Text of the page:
Georgia

Personal Injury: Accidental Harm to People or Property (Negligence)

Know Your Rights

  • U.S. Consumer Product Safety Commission Web Site

    CPSC is an Independent Federal Regulatory Agency. CPSC works to save lives and keep families safe by reducing the risk of injuries and deaths associated with consumer products. We do this by: (1) developing voluntary standards with industry, (2) issuing and enforcing mandatory standards or banning consumer products if no feasible standard would adequately protect the public, (3) obtaining the recall of products or arranging for their repair, (4) conducting research on potential product hazards, (5) informing and educating consumers through the media, state and local governments, private organizations, and by responding to consumer inquiries. Content Detail

    By:
    U.S. Consumer Product Safety Commission
    Read this in:
    Spanish / Español
  • Defenses to a Lawsuit for Accidents and Injuries

    This document describes the basic defenses to tort claims (harm caused by negligence or by intentional actions). The document is an excerpt from An Introduction to Law in Georgia, Fourth Edition, published by the Carl Vinson Institute of Government, 1998 (updated 2004). Read More

    By:
    Carl Vinson Institute of Government, University of Georgia
    Read this in:
    Spanish / Español
  • Liability Insurance

    The liability portion of your homeowner's policy is designed to cover unintentional injuries on the premises and unintentional damage to other people's property. In other words, injuries caused by your negligence are covered; those you inflict on purpose are not covered. Here are a few tips on how to cover yourself adequately. Remember, it takes only one person who is seriously injured by your negligence to generate a huge liability award and deplete your financial nest egg, not to mention your psychological well being. Content Detail

    By:
    American Bar Association
  • The Georgia Negligence Jury

    This web page contains statistics about judges and juries that decide cases about accidental injuries to people or property (negligence cases). The information is based on surveys of judges and juries in Georgia over a period of three years. Judges and juries frequently agree on who ought to win a case. Citizens perform jury service in an un-distracted and highly conscientious fashion. Juries hear only a small portion of the total number of negligence controversies. The jury is not more likely than the judge to find for the plaintiff The jury largely comprehends even complicated negligence cases. The jury generally follows the judge's instructions on the law of the case. Judges and attorneys adamantly oppose the abolition of the negligence jury. Content Detail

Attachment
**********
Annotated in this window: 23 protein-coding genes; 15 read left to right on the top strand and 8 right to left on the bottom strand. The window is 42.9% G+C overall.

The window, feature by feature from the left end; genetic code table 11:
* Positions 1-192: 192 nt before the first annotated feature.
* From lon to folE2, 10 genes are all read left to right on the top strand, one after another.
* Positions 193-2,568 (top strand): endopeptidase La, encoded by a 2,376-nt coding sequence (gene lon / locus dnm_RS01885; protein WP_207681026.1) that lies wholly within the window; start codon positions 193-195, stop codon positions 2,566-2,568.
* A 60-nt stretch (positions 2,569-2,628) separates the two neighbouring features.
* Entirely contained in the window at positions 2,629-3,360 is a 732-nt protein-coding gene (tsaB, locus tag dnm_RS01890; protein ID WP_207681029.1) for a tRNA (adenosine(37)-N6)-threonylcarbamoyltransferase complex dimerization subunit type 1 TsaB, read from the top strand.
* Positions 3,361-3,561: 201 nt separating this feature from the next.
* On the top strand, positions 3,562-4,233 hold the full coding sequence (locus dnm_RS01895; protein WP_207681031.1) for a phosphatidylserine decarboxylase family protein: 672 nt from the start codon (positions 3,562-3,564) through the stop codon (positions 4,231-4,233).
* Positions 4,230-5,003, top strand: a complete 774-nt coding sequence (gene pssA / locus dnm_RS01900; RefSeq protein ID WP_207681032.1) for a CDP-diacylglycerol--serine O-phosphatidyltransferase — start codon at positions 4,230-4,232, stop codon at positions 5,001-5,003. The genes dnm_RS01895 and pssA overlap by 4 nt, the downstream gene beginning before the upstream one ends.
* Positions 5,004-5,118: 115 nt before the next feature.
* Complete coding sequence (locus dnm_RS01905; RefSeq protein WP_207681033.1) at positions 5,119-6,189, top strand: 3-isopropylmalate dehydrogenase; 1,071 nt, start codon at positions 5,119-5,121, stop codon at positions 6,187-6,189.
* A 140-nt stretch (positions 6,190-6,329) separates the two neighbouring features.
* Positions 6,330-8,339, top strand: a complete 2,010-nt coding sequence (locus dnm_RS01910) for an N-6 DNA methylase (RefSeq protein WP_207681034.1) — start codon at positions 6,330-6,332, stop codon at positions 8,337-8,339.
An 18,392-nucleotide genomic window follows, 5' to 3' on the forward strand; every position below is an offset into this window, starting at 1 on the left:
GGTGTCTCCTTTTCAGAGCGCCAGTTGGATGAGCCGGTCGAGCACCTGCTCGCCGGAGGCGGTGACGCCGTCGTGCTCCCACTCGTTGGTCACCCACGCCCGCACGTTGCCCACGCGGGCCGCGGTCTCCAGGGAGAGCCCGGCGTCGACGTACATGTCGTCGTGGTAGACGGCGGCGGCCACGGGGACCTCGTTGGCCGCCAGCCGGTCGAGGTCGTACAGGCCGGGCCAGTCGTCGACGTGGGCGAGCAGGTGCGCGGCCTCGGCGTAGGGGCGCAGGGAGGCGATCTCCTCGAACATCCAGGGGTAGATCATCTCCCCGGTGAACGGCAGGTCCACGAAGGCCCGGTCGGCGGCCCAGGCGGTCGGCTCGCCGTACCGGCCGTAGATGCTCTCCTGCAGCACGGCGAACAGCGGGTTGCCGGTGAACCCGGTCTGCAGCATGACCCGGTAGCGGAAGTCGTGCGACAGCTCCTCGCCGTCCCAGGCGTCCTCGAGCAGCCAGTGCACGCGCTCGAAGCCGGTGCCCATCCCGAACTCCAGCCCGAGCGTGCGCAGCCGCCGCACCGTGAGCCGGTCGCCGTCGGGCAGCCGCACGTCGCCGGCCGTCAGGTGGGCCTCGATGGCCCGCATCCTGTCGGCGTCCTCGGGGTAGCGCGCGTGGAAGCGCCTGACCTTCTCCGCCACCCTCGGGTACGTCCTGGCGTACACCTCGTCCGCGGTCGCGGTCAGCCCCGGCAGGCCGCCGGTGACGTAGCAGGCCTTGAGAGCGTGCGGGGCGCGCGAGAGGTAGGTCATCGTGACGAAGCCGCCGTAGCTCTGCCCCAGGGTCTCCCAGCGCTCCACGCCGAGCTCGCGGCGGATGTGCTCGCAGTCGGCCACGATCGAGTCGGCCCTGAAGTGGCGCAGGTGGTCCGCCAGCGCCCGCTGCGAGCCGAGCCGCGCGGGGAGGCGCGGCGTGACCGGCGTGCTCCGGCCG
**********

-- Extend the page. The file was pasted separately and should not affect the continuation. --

By:
    Georgia Civil Justice Foundation
  • The Law and Your Home: Avoiding Liability for Accidents

    You might be legally liable if someone has an accident in your home. Did your negligence or carelessness contribute to an accident or injury? Pitfalls include someone slipping and falling on an icy sidewalk, and accidents involving power lawn mowers, swimming pools, boats, and other recreational vehicles. The best way to avoid liability is to prevent injuries on your property in the first place and protect yourself with a solid insurance policy in the event the unavoidable and unexpected does occur. This web site contains more information on how you can keep your home safe and protect yourself from liability. Content Detail

    By:
    American Bar Association
  • When You Harm Others by Accident

    This document describes legal claims that people may have when they are injured because of someone accidentally hurting or harming them. These claims are based on theories of "negligence". The document also contains information about defenses to those claims. The document is excerpted from An Introduction to Law in Georgia, Fourth Edition, published by the Carl Vinson Institute of Government, 1998 (updated 2004). Read More

    By:
    Carl Vinson Institute of Government, University of Georgia
    Read this in:
    Spanish / Español
  • Regulating Product Safety in Georgia

    This document contains information on product safety laws in Georgia, and answers the following questions: What two types of laws relate to product safety? What is product liability? What are some examples of federal laws concerned with public safety? What are some of the agencies that work to protect consumer safety and what areas do these agencies cover? What is Georgia's "lemon law"? The document is excerpted from An Introduction to Law in Georgia, Fourth Edition, published by the Carl Vinson Institute of Government, 1998 (updated 2004). Read More

    By:
    Carl Vinson Institute of Government, University of Georgia
    Read this in:
    Spanish / Español